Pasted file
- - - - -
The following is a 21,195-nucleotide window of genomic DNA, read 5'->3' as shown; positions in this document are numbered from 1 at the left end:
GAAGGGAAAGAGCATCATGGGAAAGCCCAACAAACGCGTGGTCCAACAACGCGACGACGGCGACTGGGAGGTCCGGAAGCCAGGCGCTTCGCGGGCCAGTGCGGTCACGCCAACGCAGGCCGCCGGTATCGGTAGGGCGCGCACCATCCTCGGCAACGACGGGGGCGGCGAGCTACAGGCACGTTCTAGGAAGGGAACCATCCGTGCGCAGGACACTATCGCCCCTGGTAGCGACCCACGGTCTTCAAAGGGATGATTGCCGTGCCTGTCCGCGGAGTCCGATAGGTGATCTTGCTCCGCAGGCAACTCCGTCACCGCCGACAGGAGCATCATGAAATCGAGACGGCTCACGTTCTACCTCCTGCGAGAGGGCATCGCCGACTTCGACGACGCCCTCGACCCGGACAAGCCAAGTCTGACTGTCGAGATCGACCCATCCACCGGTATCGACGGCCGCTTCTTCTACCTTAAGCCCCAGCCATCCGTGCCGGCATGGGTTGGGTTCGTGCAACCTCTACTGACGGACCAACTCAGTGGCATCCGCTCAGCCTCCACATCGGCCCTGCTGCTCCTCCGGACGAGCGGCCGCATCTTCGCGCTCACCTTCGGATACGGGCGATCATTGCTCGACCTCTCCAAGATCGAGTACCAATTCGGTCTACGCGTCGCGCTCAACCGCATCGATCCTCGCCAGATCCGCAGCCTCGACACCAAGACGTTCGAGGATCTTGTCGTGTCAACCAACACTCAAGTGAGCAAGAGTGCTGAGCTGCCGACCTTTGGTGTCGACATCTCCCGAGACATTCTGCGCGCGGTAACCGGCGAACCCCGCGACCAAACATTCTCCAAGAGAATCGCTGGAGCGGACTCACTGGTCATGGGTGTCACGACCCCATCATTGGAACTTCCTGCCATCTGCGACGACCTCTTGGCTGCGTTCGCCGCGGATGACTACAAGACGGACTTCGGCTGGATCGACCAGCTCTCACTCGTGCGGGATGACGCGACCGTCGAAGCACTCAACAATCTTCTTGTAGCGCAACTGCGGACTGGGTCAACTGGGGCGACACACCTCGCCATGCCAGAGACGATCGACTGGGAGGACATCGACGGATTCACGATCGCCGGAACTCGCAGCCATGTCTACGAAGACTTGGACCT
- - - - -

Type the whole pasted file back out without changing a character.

The following is a 21,195-nucleotide window of genomic DNA, read 5'->3' as shown; positions in this document are numbered from 1 at the left end:
GAAGGGAAAGAGCATCATGGGAAAGCCCAACAAACGCGTGGTCCAACAACGCGACGACGGCGACTGGGAGGTCCGGAAGCCAGGCGCTTCGCGGGCCAGTGCGGTCACGCCAACGCAGGCCGCCGGTATCGGTAGGGCGCGCACCATCCTCGGCAACGACGGGGGCGGCGAGCTACAGGCACGTTCTAGGAAGGGAACCATCCGTGCGCAGGACACTATCGCCCCTGGTAGCGACCCACGGTCTTCAAAGGGATGATTGCCGTGCCTGTCCGCGGAGTCCGATAGGTGATCTTGCTCCGCAGGCAACTCCGTCACCGCCGACAGGAGCATCATGAAATCGAGACGGCTCACGTTCTACCTCCTGCGAGAGGGCATCGCCGACTTCGACGACGCCCTCGACCCGGACAAGCCAAGTCTGACTGTCGAGATCGACCCATCCACCGGTATCGACGGCCGCTTCTTCTACCTTAAGCCCCAGCCATCCGTGCCGGCATGGGTTGGGTTCGTGCAACCTCTACTGACGGACCAACTCAGTGGCATCCGCTCAGCCTCCACATCGGCCCTGCTGCTCCTCCGGACGAGCGGCCGCATCTTCGCGCTCACCTTCGGATACGGGCGATCATTGCTCGACCTCTCCAAGATCGAGTACCAATTCGGTCTACGCGTCGCGCTCAACCGCATCGATCCTCGCCAGATCCGCAGCCTCGACACCAAGACGTTCGAGGATCTTGTCGTGTCAACCAACACTCAAGTGAGCAAGAGTGCTGAGCTGCCGACCTTTGGTGTCGACATCTCCCGAGACATTCTGCGCGCGGTAACCGGCGAACCCCGCGACCAAACATTCTCCAAGAGAATCGCTGGAGCGGACTCACTGGTCATGGGTGTCACGACCCCATCATTGGAACTTCCTGCCATCTGCGACGACCTCTTGGCTGCGTTCGCCGCGGATGACTACAAGACGGACTTCGGCTGGATCGACCAGCTCTCACTCGTGCGGGATGACGCGACCGTCGAAGCACTCAACAATCTTCTTGTAGCGCAACTGCGGACTGGGTCAACTGGGGCGACACACCTCGCCATGCCAGAGACGATCGACTGGGAGGACATCGACGGATTCACGATCGCCGGAACTCGCAGCCATGTCTACGAAGACTTGGACCT